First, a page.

Create a High-Performing Team in Four Steps

October 27, 20144 min

Last week, I was having a conversation with a ScrumMaster about teams and the Tuckman Model came up.  From the blank look on this person’s face, it was clear that they had never heard of the Tuckman Model before which is surprising since ScrumMasters should be knowledgable on team dynamics and the steps each Team has to take in order to reach high-performance.

Since I took a minute to explain who Bruce Tuckman was, the research he did and the importance of this model for ScrumMasters, I thought I would share with Tuckman’s steps with all of you.  Please note, the original research only included four steps and Tuckman added a fifth step after working to understand how teams close.

  1. Forming: Individual behavior is driven by a desire to be accepted by the others, and avoid controversy or conflict.  Serious issues and feelings are avoided, and people focus on being busy with routines, such as team organization, who does what, when to meet, etc.  But individuals are also gathering information and impressions – about each other, and about the scope of the task and how to approach it.  This is a comfortable stage to be in, but the avoidance of conflict and threat means that not much actually gets done.
  2. Storming: Individuals in the group can only remain nice to each other for so long, as important issues start to be addressed.  Some people’s patience will break early, and minor confrontations will arise that are quickly dealt with or glossed over.  These may relate to the work of the group itself, or to roles and responsibilities within the group. Some will observe that it’s good to be getting into the real issues, whilst others will wish to remain in the comfort and security of Forming.  Depending on the culture of the organization and individuals, the conflict will be more or less suppressed, but it’ll be there, under the surface. To deal with the conflict, individuals may feel they are winning or losing battles, and will look for structural clarity and rules to prevent the conflict persisting.
  3. Norming: As Storming evolves, the “rules of engagement” for the group become established, and the scope of the group’s tasks or responsibilities are clear and agreed.  Having had their arguments, they now understand each other better, and can appreciate each other’s skills and experience.  Individuals listen to each other, appreciate and support each other, and are prepared to change pre-conceived views: they feel they’re part of a cohesive, effective group.  However, individuals have had to work hard to attain this stage, and may resist any pressure to change – especially from the outside – for fear that the group will break up, or revert to a storm.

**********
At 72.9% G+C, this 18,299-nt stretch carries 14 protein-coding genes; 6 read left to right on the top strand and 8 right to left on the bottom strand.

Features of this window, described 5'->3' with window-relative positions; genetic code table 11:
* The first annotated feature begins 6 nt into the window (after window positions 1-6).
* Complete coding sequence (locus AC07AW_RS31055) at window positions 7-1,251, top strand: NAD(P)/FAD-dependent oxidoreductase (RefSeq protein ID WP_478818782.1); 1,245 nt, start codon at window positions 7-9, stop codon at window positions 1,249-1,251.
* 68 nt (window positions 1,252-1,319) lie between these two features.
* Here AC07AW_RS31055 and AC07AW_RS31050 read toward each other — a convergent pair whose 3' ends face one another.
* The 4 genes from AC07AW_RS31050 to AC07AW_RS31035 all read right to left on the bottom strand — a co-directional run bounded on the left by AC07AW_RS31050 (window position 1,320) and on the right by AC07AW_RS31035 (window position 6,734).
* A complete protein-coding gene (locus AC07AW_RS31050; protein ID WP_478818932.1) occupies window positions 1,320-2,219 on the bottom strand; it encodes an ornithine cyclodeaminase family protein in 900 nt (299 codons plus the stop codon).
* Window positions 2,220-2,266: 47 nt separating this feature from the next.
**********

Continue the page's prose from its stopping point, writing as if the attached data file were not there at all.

4. Performing: Not all groups reach this stage, characterized by a state of interdependence and flexibility. Everyone knows each other well enough to be able to work together, and trusts each other enough to allow independent activity.  Roles and responsibilities change according to need in an almost seamless way.  Group identity, loyalty and morale are all high, and everyone is equally task-orientated and people-orientated.  This high degree of comfort means that all the energy of the group can be directed towards the tasks in hand.
  5. Adjourning: This is about completion and disengagement, both from the tasks and the group members.  Individuals will be proud of having achieved much and glad to have been part of such an enjoyable group.  They need to recognize what they’ve done, and consciously move on.  Some group members may experience a true sense of loss.

So what is the ScrumMaster responsibility in all of this?  The ScrumMaster has the responsibility to guide and support the Team through Storming.  Storming is hard, but can be shortened with the aid of the ScrumMaster’s facilitative and communication skills. During Norming, the ScrumMaster helps the Team find their Vision, establishes healthy patterns of behavior and lays the foundations for the Performing stage.  Performing is the ultimate goal of Scrum, but not all Teams have what it takes to reach this state.  Performing is normally an emergent characteristic of the Team and is a result of all the connections the ScrumMaster works to make between the Team members in Norming.  Once in Performing, the ScrumMaster needs to be vigilant and protect the Team from forces external (and internal) that strive to knock the Team from this stage.

Adjourning is not talked about much since it handled so terrible by most organizations – the Team is just ended.  However, I feel that in this stage the ScrumMaster has much to do.  During Adjourning, the ScrumMaster is helping the Team transition from a focus on their group identity to their identity as individuals.  This is the time to remember the successes, relive the challenges the Team overcame and to say “good-bye” to Team members and the Team.